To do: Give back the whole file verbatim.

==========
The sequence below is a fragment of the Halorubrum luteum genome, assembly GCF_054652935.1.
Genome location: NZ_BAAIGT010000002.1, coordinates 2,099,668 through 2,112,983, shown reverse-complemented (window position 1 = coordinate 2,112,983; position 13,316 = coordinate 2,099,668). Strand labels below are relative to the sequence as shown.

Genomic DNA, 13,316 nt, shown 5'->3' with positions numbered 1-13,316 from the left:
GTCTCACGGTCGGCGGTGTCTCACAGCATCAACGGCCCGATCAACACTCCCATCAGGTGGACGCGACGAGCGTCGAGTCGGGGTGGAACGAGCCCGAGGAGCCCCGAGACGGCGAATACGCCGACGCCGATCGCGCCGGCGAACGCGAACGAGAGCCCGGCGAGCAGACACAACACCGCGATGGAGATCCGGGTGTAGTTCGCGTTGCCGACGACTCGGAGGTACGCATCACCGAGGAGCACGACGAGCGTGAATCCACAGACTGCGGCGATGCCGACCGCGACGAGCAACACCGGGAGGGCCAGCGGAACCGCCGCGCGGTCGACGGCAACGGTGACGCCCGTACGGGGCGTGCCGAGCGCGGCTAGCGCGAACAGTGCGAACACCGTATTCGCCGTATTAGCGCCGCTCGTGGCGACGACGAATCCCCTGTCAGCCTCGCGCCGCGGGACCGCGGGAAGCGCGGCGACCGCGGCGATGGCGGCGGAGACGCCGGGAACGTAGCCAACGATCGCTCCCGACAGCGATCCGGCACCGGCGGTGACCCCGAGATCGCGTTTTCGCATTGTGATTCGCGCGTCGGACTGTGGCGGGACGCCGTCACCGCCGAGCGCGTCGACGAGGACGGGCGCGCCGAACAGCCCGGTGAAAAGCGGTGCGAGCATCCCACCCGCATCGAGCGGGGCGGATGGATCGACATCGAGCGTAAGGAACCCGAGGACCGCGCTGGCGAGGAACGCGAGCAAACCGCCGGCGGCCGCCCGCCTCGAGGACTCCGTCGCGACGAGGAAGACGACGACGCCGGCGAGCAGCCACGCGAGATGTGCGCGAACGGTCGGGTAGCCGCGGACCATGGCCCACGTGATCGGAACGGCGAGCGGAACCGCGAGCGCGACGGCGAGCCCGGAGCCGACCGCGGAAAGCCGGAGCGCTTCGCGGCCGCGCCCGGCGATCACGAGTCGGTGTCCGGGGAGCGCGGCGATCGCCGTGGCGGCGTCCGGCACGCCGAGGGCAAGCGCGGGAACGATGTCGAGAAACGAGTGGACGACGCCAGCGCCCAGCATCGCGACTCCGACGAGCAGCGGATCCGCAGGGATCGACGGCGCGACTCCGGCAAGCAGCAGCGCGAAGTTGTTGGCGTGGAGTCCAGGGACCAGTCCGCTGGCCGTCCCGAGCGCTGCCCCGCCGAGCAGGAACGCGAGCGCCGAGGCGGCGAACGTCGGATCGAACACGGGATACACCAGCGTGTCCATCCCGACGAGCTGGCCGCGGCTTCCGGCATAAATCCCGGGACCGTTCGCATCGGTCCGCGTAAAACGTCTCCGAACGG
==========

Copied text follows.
The sequence below is a fragment of the Halorubrum luteum genome, assembly GCF_054652935.1.
Genome location: NZ_BAAIGT010000002.1, coordinates 2,099,668 through 2,112,983, shown reverse-complemented (window position 1 = coordinate 2,112,983; position 13,316 = coordinate 2,099,668). Strand labels below are relative to the sequence as shown.

Genomic DNA, 13,316 nt, shown 5'->3' with positions numbered 1-13,316 from the left:
GTCTCACGGTCGGCGGTGTCTCACAGCATCAACGGCCCGATCAACACTCCCATCAGGTGGACGCGACGAGCGTCGAGTCGGGGTGGAACGAGCCCGAGGAGCCCCGAGACGGCGAATACGCCGACGCCGATCGCGCCGGCGAACGCGAACGAGAGCCCGGCGAGCAGACACAACACCGCGATGGAGATCCGGGTGTAGTTCGCGTTGCCGACGACTCGGAGGTACGCATCACCGAGGAGCACGACGAGCGTGAATCCACAGACTGCGGCGATGCCGACCGCGACGAGCAACACCGGGAGGGCCAGCGGAACCGCCGCGCGGTCGACGGCAACGGTGACGCCCGTACGGGGCGTGCCGAGCGCGGCTAGCGCGAACAGTGCGAACACCGTATTCGCCGTATTAGCGCCGCTCGTGGCGACGACGAATCCCCTGTCAGCCTCGCGCCGCGGGACCGCGGGAAGCGCGGCGACCGCGGCGATGGCGGCGGAGACGCCGGGAACGTAGCCAACGATCGCTCCCGACAGCGATCCGGCACCGGCGGTGACCCCGAGATCGCGTTTTCGCATTGTGATTCGCGCGTCGGACTGTGGCGGGACGCCGTCACCGCCGAGCGCGTCGACGAGGACGGGCGCGCCGAACAGCCCGGTGAAAAGCGGTGCGAGCATCCCACCCGCATCGAGCGGGGCGGATGGATCGACATCGAGCGTAAGGAACCCGAGGACCGCGCTGGCGAGGAACGCGAGCAAACCGCCGGCGGCCGCCCGCCTCGAGGACTCCGTCGCGACGAGGAAGACGACGACGCCGGCGAGCAGCCACGCGAGATGTGCGCGAACGGTCGGGTAGCCGCGGACCATGGCCCACGTGATCGGAACGGCGAGCGGAACCGCGAGCGCGACGGCGAGCCCGGAGCCGACCGCGGAAAGCCGGAGCGCTTCGCGGCCGCGCCCGGCGATCACGAGTCGGTGTCCGGGGAGCGCGGCGATCGCCGTGGCGGCGTCCGGCACGCCGAGGGCAAGCGCGGGAACGATGTCGAGAAACGAGTGGACGACGCCAGCGCCCAGCATCGCGACTCCGACGAGCAGCGGATCCGCAGGGATCGACGGCGCGACTCCGGCAAGCAGCAGCGCGAAGTTGTTGGCGTGGAGTCCAGGGACCAGTCCGCTGGCCGTCCCGAGCGCTGCCCCGCCGAGCAGGAACGCGAGCGCCGAGGCGGCGAACGTCGGATCGAACACGGGATACACCAGCGTGTCCATCCCGACGAGCTGGCCGCGGCTTCCGGCATAAATCCCGGGACCGTTCGCATCGGTCCGCGTAAAACGTCTCCGAACGG